India’s Newest Bird Conservation Reserve Opens In Uttarakhand

Prerna Singh Bindra
Cheer Pheasant -- a flagship species of Nainadevi
Panchami Manoo Ukil

The reserve hosts a wide diversity of birds including spectacular pheasants.

A version of this article appeared as “Bird Paradise” in the April 2015 edition of National Geographic Traveller magazine.

The Himalayan Quail was last reported in 1876 in the vicinity of Nainital, and there are many zealous ornithologists who nurse the hope that the quail may still lurk somewhere in these environs; like the forest owlet, believed to be extinct, but rediscovered in 1997 after 113 years in Melghat Tiger Reserve.

Hope got another chance, with the forests in Nainital being protected as a Conservation Reserve. The Nainadevi Himalayan Bird Conservation Reserve (as a tribute to the local deity, Nainadevi) was notified on 9th March 2015, by the Government of Uttarakhand. The reserve encompasses an area of 111.9 sq km in the Nainital district of Kumaon. Comprising the Kosi and Naina forest ranges, and covering the hamlets of Kilbury, Vinayak, Kunjakharak, Panghot and Gangikharak, this landscape is renowned for its rich bird life.

This visionary decision of the state government to declare this conservation reserve rests on the ecological significance of the region. The extinct Himalayan Quail aside, the reserve hosts a wide diversity of avifauna, including a number of pheasant species. Notable among these is the Cheer Pheasant, which is the flagship species of this habitat. Other birds include the Hill Partridge, Chukar Partridge, Koklass Pheasant, Khalij Pheasant, Rufous Sibia, Red-billed Leiothrix, Black-chinned Babbler, Chestnut-bellied Nuthatch, Black-throated Tit, Rock Bunting, Green-tailed Sunbird, and Yellow-breasted Greenfinch. Endangered raptors such as Bearded Vultures and Himalayan Griffons can also be seen here. Other than birds, a number of mammals, such as barking deer, sambar deer, yellow-throated marten, Himalayan goral, serow and leopard have been recorded in the area. Nainadevi is part of the Corbett landscape, and tigers have been recorded here as well.

The region is also rich in flora with five species of oak and healthy presence of rhododendron.

Besides protection, the big idea that motivated the notification of the reserve was that it will bring in tourists interested in nature and bird-watching, and thus benefit locals. At the same time, it is hoped this will help curb the rapidly growing resorts and other infrastructure which is detrimental to the fragile ecology of the area, and is harming the forest on which the local communities are dependent. Forest authorities led by DFO Nainital, Tejaswani Patil Dhakate, held various consultative meetings with the villagers and explained to them about the proposal to declare the area as a conservation reserve. I was part of the survey that recommended the reserve, and also attended some of these meetings. I was heartened to note the support of the local villagers.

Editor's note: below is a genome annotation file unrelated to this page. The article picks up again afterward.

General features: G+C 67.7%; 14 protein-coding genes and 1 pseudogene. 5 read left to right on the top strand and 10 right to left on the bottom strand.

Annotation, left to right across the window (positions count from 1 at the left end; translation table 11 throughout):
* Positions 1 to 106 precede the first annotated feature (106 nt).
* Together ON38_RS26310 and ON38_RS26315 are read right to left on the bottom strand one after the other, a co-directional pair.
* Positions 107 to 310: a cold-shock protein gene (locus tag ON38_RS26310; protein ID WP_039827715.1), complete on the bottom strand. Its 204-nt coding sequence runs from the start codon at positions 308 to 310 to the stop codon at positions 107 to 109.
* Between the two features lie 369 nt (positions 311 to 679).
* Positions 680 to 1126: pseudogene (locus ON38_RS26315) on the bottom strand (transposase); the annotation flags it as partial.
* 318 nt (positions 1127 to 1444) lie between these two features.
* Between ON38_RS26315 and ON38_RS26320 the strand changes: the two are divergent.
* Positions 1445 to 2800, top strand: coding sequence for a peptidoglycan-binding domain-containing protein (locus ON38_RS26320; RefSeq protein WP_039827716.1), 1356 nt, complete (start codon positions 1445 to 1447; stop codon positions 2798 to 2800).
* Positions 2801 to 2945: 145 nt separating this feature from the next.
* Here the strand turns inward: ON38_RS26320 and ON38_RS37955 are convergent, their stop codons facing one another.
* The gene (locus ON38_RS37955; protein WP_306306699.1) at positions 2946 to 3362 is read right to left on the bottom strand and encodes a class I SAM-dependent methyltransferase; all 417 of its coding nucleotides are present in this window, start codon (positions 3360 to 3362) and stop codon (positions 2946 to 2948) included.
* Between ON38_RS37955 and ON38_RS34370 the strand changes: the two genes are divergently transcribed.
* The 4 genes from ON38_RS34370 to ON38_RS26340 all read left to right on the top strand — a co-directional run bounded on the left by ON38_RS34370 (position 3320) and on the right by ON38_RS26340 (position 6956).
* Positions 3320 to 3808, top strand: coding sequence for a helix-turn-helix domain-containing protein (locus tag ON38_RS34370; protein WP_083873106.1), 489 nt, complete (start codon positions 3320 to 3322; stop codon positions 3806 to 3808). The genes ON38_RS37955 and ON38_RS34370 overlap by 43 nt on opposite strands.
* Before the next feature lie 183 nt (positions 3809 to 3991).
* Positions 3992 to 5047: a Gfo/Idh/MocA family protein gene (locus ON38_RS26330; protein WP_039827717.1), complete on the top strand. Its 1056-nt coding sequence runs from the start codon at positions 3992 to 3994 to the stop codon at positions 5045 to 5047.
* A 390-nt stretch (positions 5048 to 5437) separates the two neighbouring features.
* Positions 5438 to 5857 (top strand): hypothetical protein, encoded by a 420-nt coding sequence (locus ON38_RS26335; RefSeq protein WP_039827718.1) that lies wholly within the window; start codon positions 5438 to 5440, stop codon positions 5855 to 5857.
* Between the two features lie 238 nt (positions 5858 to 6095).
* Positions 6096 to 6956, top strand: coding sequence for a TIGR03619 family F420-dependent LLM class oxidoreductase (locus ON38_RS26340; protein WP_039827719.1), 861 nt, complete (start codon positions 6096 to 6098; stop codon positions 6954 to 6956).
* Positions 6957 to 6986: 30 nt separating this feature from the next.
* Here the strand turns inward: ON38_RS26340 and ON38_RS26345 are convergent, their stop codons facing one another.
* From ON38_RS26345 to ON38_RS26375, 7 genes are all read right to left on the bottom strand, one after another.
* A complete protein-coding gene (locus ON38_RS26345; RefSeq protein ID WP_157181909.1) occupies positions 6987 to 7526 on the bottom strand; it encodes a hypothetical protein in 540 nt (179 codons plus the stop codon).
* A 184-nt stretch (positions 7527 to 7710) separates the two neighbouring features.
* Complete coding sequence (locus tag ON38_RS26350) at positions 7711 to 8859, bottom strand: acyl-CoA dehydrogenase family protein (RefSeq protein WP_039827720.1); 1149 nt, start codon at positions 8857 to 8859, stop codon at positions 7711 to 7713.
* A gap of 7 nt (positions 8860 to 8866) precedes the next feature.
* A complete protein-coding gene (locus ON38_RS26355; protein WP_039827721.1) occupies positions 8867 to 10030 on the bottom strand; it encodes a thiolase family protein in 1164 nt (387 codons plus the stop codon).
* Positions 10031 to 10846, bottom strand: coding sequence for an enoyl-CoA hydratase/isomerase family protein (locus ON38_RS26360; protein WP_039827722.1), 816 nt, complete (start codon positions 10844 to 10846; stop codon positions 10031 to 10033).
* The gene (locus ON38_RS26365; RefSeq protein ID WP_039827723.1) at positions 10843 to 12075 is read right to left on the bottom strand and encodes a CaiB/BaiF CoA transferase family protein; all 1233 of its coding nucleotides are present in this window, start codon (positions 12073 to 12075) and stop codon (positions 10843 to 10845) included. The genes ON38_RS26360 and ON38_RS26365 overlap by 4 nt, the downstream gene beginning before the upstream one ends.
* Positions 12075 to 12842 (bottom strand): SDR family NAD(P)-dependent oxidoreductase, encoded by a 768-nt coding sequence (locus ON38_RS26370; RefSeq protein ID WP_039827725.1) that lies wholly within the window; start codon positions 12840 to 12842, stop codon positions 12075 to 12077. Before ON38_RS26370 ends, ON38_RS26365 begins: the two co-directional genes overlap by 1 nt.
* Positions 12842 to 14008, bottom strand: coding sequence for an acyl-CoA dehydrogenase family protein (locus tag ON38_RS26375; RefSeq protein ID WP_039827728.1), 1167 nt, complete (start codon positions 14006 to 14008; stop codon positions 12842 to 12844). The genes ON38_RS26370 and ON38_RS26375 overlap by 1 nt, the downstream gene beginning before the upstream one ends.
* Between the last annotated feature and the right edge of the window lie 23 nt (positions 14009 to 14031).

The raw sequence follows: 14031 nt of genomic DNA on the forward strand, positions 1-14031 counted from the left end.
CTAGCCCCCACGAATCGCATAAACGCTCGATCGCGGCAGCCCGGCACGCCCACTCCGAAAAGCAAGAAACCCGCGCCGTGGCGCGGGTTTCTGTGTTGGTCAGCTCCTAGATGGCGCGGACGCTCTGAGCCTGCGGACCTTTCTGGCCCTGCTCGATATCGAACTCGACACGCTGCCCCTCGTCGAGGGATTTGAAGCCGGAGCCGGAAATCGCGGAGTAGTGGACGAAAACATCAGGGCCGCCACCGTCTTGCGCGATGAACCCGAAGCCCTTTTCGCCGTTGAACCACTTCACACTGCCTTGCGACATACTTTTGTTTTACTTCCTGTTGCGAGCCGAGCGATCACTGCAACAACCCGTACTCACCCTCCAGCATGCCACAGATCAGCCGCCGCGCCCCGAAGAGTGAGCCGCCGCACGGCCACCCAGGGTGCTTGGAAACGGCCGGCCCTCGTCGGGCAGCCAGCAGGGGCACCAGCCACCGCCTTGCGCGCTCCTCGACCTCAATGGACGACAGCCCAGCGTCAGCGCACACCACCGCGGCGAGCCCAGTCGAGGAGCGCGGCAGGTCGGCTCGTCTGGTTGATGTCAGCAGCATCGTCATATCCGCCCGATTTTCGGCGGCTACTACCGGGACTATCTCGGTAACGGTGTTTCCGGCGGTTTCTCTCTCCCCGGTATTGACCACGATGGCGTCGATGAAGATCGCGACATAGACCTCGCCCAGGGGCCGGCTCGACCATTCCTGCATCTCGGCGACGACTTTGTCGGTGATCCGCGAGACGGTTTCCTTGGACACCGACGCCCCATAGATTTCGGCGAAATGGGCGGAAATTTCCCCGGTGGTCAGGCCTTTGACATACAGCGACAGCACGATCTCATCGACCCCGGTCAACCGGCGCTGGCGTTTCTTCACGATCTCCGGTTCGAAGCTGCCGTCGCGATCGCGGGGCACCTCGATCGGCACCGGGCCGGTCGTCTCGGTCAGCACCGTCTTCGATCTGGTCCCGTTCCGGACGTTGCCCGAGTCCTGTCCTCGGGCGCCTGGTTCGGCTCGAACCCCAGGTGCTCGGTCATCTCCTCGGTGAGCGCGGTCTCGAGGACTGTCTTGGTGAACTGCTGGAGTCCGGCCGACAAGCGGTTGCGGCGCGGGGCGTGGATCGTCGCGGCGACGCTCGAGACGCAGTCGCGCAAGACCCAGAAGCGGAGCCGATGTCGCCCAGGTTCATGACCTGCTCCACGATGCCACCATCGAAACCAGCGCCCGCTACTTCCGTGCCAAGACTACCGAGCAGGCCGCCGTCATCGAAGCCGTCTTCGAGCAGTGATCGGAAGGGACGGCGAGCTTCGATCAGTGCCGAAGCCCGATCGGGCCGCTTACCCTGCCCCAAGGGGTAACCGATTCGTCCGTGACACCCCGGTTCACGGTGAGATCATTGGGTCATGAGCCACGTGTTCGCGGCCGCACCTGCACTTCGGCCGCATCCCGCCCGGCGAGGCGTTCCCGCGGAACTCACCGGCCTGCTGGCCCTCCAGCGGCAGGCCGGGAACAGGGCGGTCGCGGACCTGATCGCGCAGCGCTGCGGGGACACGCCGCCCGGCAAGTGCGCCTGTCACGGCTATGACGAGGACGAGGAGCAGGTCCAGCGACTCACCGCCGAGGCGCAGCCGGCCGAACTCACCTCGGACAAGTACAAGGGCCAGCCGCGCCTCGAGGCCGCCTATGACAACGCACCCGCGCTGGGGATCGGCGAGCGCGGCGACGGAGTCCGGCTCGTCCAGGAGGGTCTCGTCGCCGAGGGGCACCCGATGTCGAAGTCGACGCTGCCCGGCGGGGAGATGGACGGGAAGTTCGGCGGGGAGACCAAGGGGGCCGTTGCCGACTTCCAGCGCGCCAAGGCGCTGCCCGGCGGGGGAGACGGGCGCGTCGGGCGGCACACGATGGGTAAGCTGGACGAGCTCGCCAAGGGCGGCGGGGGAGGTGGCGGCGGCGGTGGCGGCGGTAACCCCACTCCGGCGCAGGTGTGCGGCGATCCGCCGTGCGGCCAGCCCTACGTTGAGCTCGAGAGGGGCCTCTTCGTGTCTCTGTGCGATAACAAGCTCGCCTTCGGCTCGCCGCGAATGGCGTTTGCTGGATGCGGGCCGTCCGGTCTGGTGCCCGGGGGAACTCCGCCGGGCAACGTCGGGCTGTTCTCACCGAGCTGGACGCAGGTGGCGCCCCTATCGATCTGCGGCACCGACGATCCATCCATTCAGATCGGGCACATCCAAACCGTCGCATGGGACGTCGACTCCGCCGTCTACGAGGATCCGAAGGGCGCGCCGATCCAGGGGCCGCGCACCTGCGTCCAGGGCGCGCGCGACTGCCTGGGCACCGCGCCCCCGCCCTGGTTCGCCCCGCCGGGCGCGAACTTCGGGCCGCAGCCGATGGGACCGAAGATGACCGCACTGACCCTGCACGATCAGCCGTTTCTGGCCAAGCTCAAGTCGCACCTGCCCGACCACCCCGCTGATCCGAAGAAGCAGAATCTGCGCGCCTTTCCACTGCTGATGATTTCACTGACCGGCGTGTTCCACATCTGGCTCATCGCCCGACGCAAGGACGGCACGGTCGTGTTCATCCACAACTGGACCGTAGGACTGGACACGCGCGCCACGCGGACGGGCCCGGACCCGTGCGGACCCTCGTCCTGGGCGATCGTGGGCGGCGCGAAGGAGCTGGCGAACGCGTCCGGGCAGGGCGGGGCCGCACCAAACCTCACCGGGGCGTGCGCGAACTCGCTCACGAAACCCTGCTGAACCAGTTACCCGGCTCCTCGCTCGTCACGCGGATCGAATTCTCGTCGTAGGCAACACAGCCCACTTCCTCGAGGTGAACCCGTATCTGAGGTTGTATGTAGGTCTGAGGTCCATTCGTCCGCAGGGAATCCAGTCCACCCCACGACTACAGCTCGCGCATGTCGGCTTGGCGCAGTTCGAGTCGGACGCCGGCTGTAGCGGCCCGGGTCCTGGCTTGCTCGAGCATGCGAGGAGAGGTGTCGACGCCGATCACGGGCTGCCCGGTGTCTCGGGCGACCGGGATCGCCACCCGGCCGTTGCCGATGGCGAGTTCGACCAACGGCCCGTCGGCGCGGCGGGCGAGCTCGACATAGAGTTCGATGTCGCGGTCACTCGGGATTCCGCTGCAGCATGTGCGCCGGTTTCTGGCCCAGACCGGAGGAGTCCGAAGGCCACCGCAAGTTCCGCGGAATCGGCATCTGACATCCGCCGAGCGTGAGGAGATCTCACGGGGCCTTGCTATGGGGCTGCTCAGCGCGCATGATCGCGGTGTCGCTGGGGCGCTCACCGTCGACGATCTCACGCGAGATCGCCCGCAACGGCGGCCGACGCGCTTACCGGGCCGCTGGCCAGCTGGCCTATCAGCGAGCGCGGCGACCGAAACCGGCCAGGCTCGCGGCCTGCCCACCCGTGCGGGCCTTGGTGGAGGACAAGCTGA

Paramjit Singh, Chief Conservator of Forests, Kumaon, who played a key role in initiating this effort said that, “Notifying Nainadevi will not only help in conservation of the rich biodiversity of the area, particularly its avifauna, but will also benefit the local communities through eco-tourism and other employment opportunities in the reserve.” Adds Chief Wildlife Warden Digvijay Singh Khatti, “with the notification of this reserve, there is scope for better protection and conservation strategy for this region. We hope to renew efforts and surveys to try and locate the Himalayan Quail.”

Personally, I have been visiting it this area for over a decade, and the fact that it will now be protected for posterity gives me a great sense of satisfaction. The area is good to visit the year around. Do not crowd the birds for photography…and well, don’t even leave your footprint! Get in touch with the DFO Nainital for stay in the Forest Rest Houses in the reserve, and there are a few resorts in Panghot. I recommend Jungle Lore. Eat Maggi at the local dhabha in the tiny Panghot village, it’s delicious and supports the local entrepreneurs!

(Visited 666 times, 1 visits today)

About the author

Read more

Prerna Singh Bindra is a conservationist and writer. She was member, National Board for Wildlife and its core Standing Committee (2010-2013). She is on the State Board for Wildlife, Uttarakhand. She is Founder-Director of Bagh trust. She edits TigerLink and is associated with Wildlife Conservation Society-India.


Leave a Reply